Leo’s family decided they would like to correct the issue with surgery. Leo was placed under anesthesia while Dr. O’Neill performed a hemilaminectomy to remove the herniated disc. He recovered well from anesthesia and is now walking well and recovering at home with his family.

Intervertebral disc disease is one of the most common spinal cord conditions in dogs. The neurologic signs can be span from minor back pain to something as serious as paralysis. Based on the type of disc herniation and MRI findings, treatment can vary from medical to surgical options.

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The Disney fanatic who became an RVT.

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Drew Lane is part of the surgery team at ACCESS Specialty Animal Hospital in the San Fernando Valley. This former fisherman from Maine now resides in California, working alongside the skilled hand of Dr. Jana Norris and has found his home in the veterinary world. Drew recently became a Registered Veterinary Technician and we wanted to hear all about it!

Drew came into the veterinary field as most people do, wanting to find a sense of purpose in his work, with a company that held similar values. Drew graduated with a BA in Journalism from Messiah College in Pennsylvania. After graduation, he had been working in retail until he decided to pursue something he was passionate about—helping animals. He had been working as a veterinary assistant in a specialty referral hospital when he decided to further his career.

Why did he decide to become an RVT?
As a self-proclaimed overachiever, Drew wanted to get certified for something he adores. He is proud to have a degree and a certificate in two separate fields that interest him. He worked very hard to get to where he is today, telling us “you have to go through a two year program at an AVMA accredited college for the technician program, completing two years of school and one semester of field work. I was working 40 hours a week plus going to school.” After completing the program, one must to apply to take two separate tests. Once the application has been approved, it’s time to take those tests (which each cost close to $300.00)! The state test requires knowledge of state law, and the national test encompasses nursing, anesthesia, dentistry, surgery, microbiology, pharmacology, and diagnostic imaging. Once the exams are passed, it could take a few weeks to receive the certificate. Drew also holds an Anprolene® certification, which means he is qualified to use Anprolene®, a sterilizing agent, to clean and sterilize medical tools and equipment.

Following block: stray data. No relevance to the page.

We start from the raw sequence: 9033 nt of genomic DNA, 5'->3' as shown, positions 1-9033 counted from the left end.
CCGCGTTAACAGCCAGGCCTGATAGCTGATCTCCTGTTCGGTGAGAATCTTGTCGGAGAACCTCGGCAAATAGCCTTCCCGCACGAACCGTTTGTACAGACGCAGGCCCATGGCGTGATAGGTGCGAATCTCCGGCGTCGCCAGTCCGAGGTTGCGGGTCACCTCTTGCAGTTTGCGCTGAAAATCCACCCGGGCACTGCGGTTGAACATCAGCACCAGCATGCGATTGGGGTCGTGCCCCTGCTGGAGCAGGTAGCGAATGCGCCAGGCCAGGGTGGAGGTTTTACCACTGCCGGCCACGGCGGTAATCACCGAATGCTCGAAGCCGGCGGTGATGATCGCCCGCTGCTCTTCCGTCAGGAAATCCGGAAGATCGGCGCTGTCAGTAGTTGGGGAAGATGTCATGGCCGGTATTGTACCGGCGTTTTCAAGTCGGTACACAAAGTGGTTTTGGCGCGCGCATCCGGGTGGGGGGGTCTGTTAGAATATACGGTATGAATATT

What is Drew’s favorite animal?
Geriatric pugs! Drew loves, as he affectionately puts it, “crusty old pugs.” In his eyes, “older animals have a ton of emotional energy, even though they may not have the same physical energy.” Drew adopted his first little old man when he was working at a clinic in Pennsylvania. The police had found a loveable senior pug, abandoned in a parking lot and suffering from heat stroke. They took him to the vet, where after a few days in the hospital the pug, now named Dug, won Drew over. Dug lived the sweet life with his new dad for over a year before saying goodbye.

What does Drew like most about being an RVT?
He likes seeing all of the advances made in veterinary medicine in just the past fifteen years and really likes specialty medicine. As a vegetarian, Drew has very strong feelings about animal rights, and feels at home working in a place where he can “take care of animals that truly need help.”

Any tips for aspiring veterinary technicians?
“Ask questions if you don’t know something because you will always have intelligent people around you and ask for hands on experience. Challenge yourself!”

Between finishing school, his regular work schedule, and being on-call for emergencies, its surprising Drew has had any time to relax! What does this busy bee do to unwind? It should come as no surprise that this animal lover’s favorite place is the house of mouse—Disney! When Drew lived in Florida, he visited Disney World about a dozen times. Now that he lives here, he goes to Disneyland at least twice a week! Drew even has an Instagram account dedicated to all things Disney, including some amusing mishaps. Ever the well-rounded individual, Drew also enjoys the theater, landscape photography, and outdoor activities. We are so excited to congratulate another staff member who has made the choice to further their education, continues to uphold our principles, and who is an all around kind, intelligent, and dedicated person. Congratulations, Drew Lane!

We tip our hats to the other ACCESS Specialty Animal Hospital employees who became Registered Veterinary Technicians this year – Kristen Cervantes, Gabe Esparza, and Dani Meyer – congratulations on achieving your goals!